Dietary levels of fishmeal, fish oil affect shrimp growth

Alberto J.P. Nunes, Ph.D. Leandro Fonseca Castro, M.S.

Experimental design is zero-exchange biofloc system

The authors’ study was conducted in a biofloc system at LABOMAR’s experimental aquaculture facilities in northeastern Brazil.

Some studies have reported that microbial flocs can serve as a rich nutrient source for marine shrimp farmed under zero-water-exchange conditions. But to what extent does this endogenous contribution allow reductions in the nutrient content of formulated diets?

The authors set up a study to evaluate how limiting essential amino acids (EAAs) and long-chain polyunsaturated fatty acids (LC-PUFAs) in a diet would affect the growth performance of juvenile Pacific white shrimp (Litopenaeus vannamei) raised in the presence of bioflocs in a zero-water-exchange system. The work was conducted at the aquaculture facilities of Instituto de Ciências do Mar (LABOMAR), located in northeastern Brazil. The study was financed by FINEP, the Brazilian Ministry of Science and Technology.

Experimental design

A total of 48, 1-m3 outdoor tanks were used in the study. Twelve diets with 12.0, 8.0, 4.0 or no fishmeal combined with 32.4, 37.7, 42.9 and 48.2 percent soybean meal, respectively, were designed to contain 2.0 percent, 1.0 percent or no fish oil. The diets were lab-extruded and formulated to contain 30 percent crude protein and 8 percent fat (Table 1).

Nunes, Composition of experimental diets, Table 1

IngredientSalmon Oil (% of diet)Salmon By-Product Meal (% of diet)
Salmon By-Product Meal (% of diet)
Salmon By-Product Meal (% of diet)
Salmon By-Product Meal (% of diet)
Soybean meal2.032.437.742.948.2
Soybean meal1.032.437.742.948.2
Soybean meal032.437.742.948.2
Soybean oil2.
Soybean oil1.
Soybean oil03.
*Other ingredients included 25.0% wheat flour, 10.0% dried molasses, 5.0% soy protein concentrate, 2.0% phosphate bicalcium, 2.0% soybean lecithin, 1.5% mineral-vitamin premix and 0.5% urea formaldehyde binder.

Table 1. Composition of experimental diets.

As fishmeal levels were reduced, no attempt was made to supplement diets with synthetic amino acids or to fortify them with feeding attractants. Since fishmeal was replaced by soybean meal and as inclusion of fish oil was reduced, dietary fat was balanced by adding soybean oil. Four replicate tanks per diet type were stocked at under 128 shrimp/m3 with juvenile shrimp of 3.04 ± 0.43 g body weight. Raised for 10 weeks, the shrimp were fed daily by hand broadcasting at 7:30 a.m., 11:00 a.m. and 3:30 p.m.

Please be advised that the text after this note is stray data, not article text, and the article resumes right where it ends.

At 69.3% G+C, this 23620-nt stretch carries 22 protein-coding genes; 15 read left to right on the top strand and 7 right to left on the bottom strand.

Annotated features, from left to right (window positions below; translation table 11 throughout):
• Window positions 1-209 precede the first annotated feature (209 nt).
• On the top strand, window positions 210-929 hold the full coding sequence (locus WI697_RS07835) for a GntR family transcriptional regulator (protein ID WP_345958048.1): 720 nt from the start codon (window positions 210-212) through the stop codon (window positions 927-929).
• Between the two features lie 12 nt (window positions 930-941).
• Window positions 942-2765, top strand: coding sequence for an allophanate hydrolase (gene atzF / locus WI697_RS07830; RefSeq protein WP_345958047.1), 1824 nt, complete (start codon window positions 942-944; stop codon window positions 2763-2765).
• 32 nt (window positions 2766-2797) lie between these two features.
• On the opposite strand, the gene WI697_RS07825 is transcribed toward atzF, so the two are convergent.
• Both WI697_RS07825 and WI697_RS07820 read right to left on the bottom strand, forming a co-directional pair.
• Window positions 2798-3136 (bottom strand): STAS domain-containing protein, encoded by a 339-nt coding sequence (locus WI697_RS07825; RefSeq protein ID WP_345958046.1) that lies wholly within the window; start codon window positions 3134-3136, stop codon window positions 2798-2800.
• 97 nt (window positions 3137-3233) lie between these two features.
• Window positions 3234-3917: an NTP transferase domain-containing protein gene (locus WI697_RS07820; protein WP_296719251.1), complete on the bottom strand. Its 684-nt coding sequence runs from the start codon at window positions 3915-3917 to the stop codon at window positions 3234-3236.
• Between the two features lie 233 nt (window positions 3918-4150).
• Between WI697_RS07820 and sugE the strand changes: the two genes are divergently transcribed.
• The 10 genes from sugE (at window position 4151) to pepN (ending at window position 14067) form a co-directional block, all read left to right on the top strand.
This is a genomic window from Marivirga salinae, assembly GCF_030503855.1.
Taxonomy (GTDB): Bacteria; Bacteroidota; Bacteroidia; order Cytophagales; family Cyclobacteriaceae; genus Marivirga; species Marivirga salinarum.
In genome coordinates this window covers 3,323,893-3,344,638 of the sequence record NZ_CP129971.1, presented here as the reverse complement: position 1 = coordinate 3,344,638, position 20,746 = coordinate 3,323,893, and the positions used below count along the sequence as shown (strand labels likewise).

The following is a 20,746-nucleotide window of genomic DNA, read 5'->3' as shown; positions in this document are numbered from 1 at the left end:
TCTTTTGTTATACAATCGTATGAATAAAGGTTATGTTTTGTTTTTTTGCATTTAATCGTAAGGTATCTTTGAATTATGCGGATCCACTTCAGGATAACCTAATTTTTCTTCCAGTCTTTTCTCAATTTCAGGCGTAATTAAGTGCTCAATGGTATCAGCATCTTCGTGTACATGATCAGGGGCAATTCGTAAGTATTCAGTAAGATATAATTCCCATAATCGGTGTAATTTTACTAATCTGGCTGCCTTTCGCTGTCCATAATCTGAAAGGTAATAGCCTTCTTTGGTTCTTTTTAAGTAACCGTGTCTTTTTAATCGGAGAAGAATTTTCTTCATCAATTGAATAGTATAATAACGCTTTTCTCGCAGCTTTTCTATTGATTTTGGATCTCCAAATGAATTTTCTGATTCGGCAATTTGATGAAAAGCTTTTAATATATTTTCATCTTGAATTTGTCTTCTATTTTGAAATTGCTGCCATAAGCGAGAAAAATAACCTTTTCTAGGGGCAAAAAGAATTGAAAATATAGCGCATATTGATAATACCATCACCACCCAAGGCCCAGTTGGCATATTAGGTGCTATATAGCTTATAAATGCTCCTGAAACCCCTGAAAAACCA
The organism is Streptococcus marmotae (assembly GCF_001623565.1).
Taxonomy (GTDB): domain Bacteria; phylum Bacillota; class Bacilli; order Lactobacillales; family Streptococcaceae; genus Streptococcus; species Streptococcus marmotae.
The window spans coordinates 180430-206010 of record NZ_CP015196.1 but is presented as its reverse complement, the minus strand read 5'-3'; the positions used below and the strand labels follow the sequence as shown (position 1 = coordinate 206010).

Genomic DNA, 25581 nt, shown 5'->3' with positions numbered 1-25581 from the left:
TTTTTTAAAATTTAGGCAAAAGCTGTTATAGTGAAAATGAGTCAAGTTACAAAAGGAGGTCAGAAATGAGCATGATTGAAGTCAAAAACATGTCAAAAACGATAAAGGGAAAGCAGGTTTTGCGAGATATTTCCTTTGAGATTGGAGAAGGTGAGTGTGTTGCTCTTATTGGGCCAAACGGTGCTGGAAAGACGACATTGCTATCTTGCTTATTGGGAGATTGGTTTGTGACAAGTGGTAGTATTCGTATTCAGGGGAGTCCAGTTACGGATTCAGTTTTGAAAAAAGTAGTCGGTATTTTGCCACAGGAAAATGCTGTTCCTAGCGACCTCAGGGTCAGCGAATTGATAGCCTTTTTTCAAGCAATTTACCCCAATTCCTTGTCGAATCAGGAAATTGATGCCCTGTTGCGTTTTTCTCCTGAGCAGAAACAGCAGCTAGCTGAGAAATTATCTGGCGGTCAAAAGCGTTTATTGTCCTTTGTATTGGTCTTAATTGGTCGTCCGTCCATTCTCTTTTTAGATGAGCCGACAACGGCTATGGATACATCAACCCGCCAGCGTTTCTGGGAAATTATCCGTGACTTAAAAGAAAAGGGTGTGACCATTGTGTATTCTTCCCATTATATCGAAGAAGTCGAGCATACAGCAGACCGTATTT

Diets used in the study contained from 0 to 2 percent fish oil and up to 12 percent fishmeal.

Biofloc volume increased from a mean of 8 mL/L in the first week to 54 mL/L in the last week of shrimp culture. Mean water salinity, pH, temperature and dissolved oxygen reached 32 ± 0.03 g/L, 8.29 ± 0.31, 31.3 ± 1.04 degrees-C and 4.6 ± 0.01 mg/L, respectively. Total ammonia nitrogen, nitrite, nitrate and total alkalinity reached averages of 0.58 ± 0.04 mg/L, 0.38 ± 0.03 mg/L, 2.31 ± 0.11 mg/L and 156 ± 2.6 mg/L calcium carbonate, respectively.

At harvest, no statistical difference (P > 0.05) among dietary treatments was observed in final shrimp survival (74.8 ± 6.4 percent), yield (1,339 ± 183 g/m3), feed-conversion ratio (2.01 ± 0.32) and feed intake (20.6 ± 0.2 g/stocked shrimp). However, shrimp weekly growth and final body weight did differ statistically (P < 0.05) among feed treatments.

In general, shrimp body weight and weekly growth increased as fishmeal content increased in the diets. For diets containing 4 percent fishmeal, final shrimp weight increased progressively in response to the dietary levels of fish oil. Comparatively, in the diets with no or 8 percent fishmeal, final body weights were higher in the treatments with 1 or 2 percent fish oil compared to the ones without. At 12 percent fishmeal, shrimp growth was only improved when 2 percent fish oil was used.

Despite the presence of bioflocs in the rearing system, results indicated the nutrient compositions of the diets had a significant effect on the growth performance of juvenile white shrimp farmed under zero-water-exchange conditions.


In this study, microbial flocs provided some level of nutrient contribution to reared shrimp. Otherwise, it would not have been possible to achieve shrimp growth and survivability with diets deficient in EAAs and LC-PUFAs. In addition, the test diets were low in crude protein relative to the stocking density adopted.

Higher dietary levels of fishmeal and fish oil enhanced shrimp growth and final body weight, indicating that higher EAA and LC-PUFA content may be desired in zero-water-exchange systems for L. vannamei.

Nunes, Mean final body weight, Table 2

Fishmeal (% of diet)Fish Oil (% of diet)
Fish Oil (% of diet)
Fish Oil (% of diet)
013.19 ± 0.10aA13.72 ± 0.08bA13.66 ± 0.08bA
412.82 ± 0.08aB13.71 ± 0.09bA14.37 ± 0.09cB
813.82 ± 0.09aC14.37 ± 0.09bB14.36 ± 0.10bB
1214.47 ± 0.09aD14.51 ± 0.09aB14.84 ± 0.09bC
Table 2. Mean final body weight of white shrimp fed diets with varied fishmeal and fish oil content after 10 weeks of growth in a zero-water-exchange system. Lower-case and capital letters indicate non-significant differences among dietary fish oil and fishmeal levels, respectively.

(Editor’s Note: This article was originally published in the March/April 2013 print edition of the Global Aquaculture Advocate.)